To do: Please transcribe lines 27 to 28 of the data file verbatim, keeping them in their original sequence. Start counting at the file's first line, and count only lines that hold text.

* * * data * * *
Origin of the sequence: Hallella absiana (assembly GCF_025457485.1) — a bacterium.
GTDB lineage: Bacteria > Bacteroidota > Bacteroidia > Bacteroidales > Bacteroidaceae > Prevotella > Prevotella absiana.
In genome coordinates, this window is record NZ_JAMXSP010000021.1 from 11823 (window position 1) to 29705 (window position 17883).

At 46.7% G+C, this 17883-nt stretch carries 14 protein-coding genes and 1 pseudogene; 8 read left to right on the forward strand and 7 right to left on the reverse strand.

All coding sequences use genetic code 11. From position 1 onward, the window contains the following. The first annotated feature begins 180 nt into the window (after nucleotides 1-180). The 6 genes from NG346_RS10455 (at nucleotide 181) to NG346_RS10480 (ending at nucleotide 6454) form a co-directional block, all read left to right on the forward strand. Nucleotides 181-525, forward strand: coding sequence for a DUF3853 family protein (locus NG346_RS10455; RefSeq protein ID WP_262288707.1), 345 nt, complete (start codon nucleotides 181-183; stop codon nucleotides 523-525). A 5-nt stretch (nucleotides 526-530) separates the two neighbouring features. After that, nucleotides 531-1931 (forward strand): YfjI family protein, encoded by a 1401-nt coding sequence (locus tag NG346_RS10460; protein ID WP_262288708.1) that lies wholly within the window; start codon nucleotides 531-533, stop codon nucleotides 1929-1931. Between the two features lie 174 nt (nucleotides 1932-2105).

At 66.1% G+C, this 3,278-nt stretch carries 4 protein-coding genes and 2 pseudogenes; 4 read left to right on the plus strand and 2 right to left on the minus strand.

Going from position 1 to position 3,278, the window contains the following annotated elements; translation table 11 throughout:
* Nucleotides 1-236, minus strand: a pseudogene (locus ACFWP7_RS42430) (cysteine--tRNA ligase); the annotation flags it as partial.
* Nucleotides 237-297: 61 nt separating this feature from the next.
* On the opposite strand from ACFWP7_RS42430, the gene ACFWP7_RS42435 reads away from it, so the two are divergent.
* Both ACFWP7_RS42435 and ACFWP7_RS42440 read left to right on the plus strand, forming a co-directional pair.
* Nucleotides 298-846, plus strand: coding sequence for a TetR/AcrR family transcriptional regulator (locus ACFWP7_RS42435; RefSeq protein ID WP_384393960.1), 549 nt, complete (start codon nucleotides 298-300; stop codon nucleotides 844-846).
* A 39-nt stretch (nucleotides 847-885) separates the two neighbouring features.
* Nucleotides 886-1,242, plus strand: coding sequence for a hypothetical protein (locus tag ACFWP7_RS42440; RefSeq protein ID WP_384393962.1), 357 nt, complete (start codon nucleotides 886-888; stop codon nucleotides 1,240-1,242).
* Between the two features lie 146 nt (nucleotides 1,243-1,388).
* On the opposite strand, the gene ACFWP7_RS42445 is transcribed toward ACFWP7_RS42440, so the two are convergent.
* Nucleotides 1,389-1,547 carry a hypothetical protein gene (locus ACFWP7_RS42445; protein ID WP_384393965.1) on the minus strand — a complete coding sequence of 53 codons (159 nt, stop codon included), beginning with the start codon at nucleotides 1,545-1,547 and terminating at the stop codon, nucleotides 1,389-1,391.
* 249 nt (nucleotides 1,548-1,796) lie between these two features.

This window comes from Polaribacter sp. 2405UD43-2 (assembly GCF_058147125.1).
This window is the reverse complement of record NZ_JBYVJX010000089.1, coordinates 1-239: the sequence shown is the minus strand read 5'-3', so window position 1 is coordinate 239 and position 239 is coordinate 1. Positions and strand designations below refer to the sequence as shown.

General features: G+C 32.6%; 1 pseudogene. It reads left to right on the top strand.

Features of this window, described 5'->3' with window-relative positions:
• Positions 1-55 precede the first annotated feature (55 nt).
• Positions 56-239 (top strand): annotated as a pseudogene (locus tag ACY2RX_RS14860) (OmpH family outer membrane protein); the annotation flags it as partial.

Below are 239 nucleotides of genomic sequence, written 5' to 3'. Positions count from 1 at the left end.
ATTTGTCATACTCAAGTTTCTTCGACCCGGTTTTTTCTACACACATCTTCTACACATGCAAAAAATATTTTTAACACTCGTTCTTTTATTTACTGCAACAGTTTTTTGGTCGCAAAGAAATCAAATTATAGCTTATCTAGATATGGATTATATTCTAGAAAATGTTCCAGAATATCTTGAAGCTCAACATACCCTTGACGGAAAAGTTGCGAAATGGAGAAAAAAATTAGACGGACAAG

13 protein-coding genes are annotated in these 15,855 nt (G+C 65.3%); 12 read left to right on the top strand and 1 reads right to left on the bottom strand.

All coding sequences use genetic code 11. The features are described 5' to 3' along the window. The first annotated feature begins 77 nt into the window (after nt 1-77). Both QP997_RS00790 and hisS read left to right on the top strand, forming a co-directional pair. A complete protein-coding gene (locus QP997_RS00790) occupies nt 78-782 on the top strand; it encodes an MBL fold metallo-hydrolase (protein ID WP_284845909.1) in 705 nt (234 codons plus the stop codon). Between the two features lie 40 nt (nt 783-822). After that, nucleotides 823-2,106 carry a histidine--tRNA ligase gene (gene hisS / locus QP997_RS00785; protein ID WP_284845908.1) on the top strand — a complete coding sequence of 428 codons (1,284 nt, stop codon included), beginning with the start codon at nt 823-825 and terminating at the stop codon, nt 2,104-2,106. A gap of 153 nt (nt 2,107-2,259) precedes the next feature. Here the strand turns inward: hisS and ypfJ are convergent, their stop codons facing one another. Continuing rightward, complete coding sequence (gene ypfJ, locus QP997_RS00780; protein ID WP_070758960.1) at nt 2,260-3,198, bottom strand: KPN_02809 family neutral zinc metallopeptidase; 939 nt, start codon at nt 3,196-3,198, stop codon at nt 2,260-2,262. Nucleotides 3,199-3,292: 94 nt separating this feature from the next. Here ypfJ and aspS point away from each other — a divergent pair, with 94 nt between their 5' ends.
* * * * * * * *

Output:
13 protein-coding genes are annotated in these 15,855 nt (G+C 65.3%); 12 read left to right on the top strand and 1 reads right to left on the bottom strand.

All coding sequences use genetic code 11. The features are described 5' to 3' along the window. The first annotated feature begins 77 nt into the window (after nt 1-77). Both QP997_RS00790 and hisS read left to right on the top strand, forming a co-directional pair. A complete protein-coding gene (locus QP997_RS00790) occupies nt 78-782 on the top strand; it encodes an MBL fold metallo-hydrolase (protein ID WP_284845909.1) in 705 nt (234 codons plus the stop codon). Between the two features lie 40 nt (nt 783-822). After that, nucleotides 823-2,106 carry a histidine--tRNA ligase gene (gene hisS / locus QP997_RS00785; protein ID WP_284845908.1) on the top strand — a complete coding sequence of 428 codons (1,284 nt, stop codon included), beginning with the start codon at nt 823-825 and terminating at the stop codon, nt 2,104-2,106. A gap of 153 nt (nt 2,107-2,259) precedes the next feature. Here the strand turns inward: hisS and ypfJ are convergent, their stop codons facing one another. Continuing rightward, complete coding sequence (gene ypfJ, locus QP997_RS00780; protein ID WP_070758960.1) at nt 2,260-3,198, bottom strand: KPN_02809 family neutral zinc metallopeptidase; 939 nt, start codon at nt 3,196-3,198, stop codon at nt 2,260-2,262. Nucleotides 3,199-3,292: 94 nt separating this feature from the next. Here ypfJ and aspS point away from each other — a divergent pair, with 94 nt between their 5' ends.